Commands

Understanding Your Disk Space Through 'df' Command in Linux

The df command is used for checking disk space in Linux. Learn some of the most common usage of the df command in Linux.

Helder
Helder

It doesn’t matter if you are a system administrator or a regular desktop user, you must know how much disk space you have available or consumed in order to keep things properly rolling on your system.

If you use desktop Linux this can be done through the regular file manager but a Linux user should know his/her command line and get the most of it, right? This is why you need to know and understand a little bit more of the ‘disk format’ or ‘df’ command.

Using df command to check disk space in Linux

Df Command in Linux

Let’s see how can you use the df command to get various kind of disk space information in Linux.

Just ‘df’ to see disk information

The main and plain ‘df’ command will output the entire list of file systems in your Linux setup. To explain what is a file system, we probably would need an entire article, however for now let’s say it is the way some files are arranged in your system.

Screenshot 3 1
A simple ‘df’ will give you entire list of filesystems

This information will probably not be the best in terms of readability, so let’s explore a better version.

Human readable option ‘df -h’

In order to get a ‘human readable’ version of the output (that’s what the ‘h’ stands for) you would do a ‘df -h’.

df -h

This will give you something like this:

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The df -h gives you a better readable version

As you can see, it will list the file systems and use Gigabytes and Megabytes unit to represent space, which is a lot easier to understand and work with.

Listing types for each file system

It might be useful to list the file systems with their correspondent file system type for each one. To do this, you can use the ‘-T’ option:

df -T
Screenshot 5
Listing the type for each file system using the -T option

Check free disk space in Linux with df command

Sometimes you want to know how much disk space is available for a particular folder in your system in the file system where that folder resides, so you can know it by simply using the ‘df’ with the folder you want to know about.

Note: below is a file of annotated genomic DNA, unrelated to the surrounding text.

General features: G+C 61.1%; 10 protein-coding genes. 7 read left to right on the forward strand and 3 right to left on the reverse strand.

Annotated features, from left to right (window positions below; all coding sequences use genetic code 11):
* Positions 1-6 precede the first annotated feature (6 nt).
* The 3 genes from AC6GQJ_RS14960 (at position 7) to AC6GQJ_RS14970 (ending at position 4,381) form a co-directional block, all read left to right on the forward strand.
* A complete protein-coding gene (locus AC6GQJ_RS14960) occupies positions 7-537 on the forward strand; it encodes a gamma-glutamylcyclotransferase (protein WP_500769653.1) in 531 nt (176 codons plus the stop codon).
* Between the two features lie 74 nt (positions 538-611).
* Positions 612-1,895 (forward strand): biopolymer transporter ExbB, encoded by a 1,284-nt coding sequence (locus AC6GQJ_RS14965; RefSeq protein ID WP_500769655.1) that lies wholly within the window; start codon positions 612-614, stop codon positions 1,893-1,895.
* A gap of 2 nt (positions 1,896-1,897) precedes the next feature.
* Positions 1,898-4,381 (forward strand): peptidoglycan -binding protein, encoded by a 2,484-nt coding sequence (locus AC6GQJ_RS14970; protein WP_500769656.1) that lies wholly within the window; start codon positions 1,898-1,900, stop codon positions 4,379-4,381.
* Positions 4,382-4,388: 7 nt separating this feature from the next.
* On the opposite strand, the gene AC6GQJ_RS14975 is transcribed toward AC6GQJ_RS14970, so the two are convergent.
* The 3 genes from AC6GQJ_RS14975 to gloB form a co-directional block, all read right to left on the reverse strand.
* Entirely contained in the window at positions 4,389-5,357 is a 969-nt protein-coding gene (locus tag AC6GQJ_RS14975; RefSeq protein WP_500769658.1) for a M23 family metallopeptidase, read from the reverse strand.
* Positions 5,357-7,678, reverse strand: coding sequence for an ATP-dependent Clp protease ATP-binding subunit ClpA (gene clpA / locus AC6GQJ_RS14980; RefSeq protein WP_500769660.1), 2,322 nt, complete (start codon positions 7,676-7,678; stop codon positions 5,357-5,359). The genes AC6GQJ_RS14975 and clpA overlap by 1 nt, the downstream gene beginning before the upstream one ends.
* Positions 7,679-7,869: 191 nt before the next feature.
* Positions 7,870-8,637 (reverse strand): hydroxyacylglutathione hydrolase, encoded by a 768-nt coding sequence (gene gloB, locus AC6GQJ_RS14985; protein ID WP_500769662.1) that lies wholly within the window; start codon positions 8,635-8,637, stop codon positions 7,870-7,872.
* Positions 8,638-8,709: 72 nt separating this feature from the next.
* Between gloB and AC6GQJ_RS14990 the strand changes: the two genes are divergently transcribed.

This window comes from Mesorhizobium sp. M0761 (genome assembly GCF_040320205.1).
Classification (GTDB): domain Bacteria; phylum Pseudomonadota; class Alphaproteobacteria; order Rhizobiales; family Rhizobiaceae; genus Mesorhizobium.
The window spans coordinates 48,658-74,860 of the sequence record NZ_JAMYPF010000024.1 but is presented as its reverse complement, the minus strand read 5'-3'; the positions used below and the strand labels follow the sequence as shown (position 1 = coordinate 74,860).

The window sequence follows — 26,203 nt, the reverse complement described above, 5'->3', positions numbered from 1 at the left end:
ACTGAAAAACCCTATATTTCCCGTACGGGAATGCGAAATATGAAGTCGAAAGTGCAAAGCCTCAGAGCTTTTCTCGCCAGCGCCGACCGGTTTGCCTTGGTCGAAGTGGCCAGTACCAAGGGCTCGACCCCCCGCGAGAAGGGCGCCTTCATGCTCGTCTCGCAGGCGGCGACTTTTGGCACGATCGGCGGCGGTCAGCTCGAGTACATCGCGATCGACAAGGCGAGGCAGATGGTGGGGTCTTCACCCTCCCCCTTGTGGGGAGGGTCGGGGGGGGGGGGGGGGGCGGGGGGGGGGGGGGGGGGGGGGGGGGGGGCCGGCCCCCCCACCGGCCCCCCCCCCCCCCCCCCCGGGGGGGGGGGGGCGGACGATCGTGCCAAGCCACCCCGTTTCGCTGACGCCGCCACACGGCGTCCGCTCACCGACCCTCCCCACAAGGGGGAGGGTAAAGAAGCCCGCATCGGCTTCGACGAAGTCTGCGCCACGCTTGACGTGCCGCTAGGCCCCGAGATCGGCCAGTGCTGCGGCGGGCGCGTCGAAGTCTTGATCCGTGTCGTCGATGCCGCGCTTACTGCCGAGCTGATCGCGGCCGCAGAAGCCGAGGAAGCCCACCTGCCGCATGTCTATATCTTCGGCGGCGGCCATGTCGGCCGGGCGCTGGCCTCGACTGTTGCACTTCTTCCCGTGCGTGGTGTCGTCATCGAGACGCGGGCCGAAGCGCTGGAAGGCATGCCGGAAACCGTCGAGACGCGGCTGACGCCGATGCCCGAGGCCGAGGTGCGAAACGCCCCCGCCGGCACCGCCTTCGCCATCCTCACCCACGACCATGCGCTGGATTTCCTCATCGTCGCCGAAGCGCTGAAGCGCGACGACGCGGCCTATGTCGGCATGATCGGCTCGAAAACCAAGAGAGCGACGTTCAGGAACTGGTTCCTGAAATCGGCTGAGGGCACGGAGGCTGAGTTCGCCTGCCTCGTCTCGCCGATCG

df -h directory_name
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How much space I have available for my Videos folder

This shall not be confused with knowing how much space this folder is actually taking from the system, as this information will not be given by the ‘df’ command but by the ‘du’ (disk usage) command. Still, this df option will actually give you an idea of how much space you have available for that particular folder and in which file system it resides.

Exclude certain type of filesystem

We have seen that ‘df’ will give you plenty of information, however, sometimes less is more, and you might want to exclude few file system types in order to obtain only specific data.

In my previous example, you could see I had a lot of ‘snaps’ installed and each of them is listed separately. They all have the ‘squashfs’ file system type, so if I filter those to NOT be included I will get a more bounded information:

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I get a df output excluding all squashfs file systems

By using the ‘x’ option (exclusion) I can remove file systems types from the output in order to get more specific information.

df -x filesystem_type

List particular filesystem only

On the other hand, let’s say you only want to list certain type of file systems so instead of excluding all those you don’t want you simply list the particular one you need.

There is an option for that which is very simple: just add ‘-t’ and the file system type you wish to list.

df -t filesystem_type
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listing only ext4 file systems

Wrapping up

As you can see the ‘df’ command is a very useful command you must know in order to be able to obtain more information about your disk space. It’s not just a matter of simply knowing the disk space available but it also gives you plenty of options to know about specific file systems and display the information in different formats.

Of course, as any other command you can see some other options it has by simply running a ‘–help’ option in it:

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As any other command the –help option will give you all the information of what you can do

Do you think there are other useful options or usages of the df command in Linux? Leave me a comment below and don’t forget to share this article with anyone you think might have a nice use for it.



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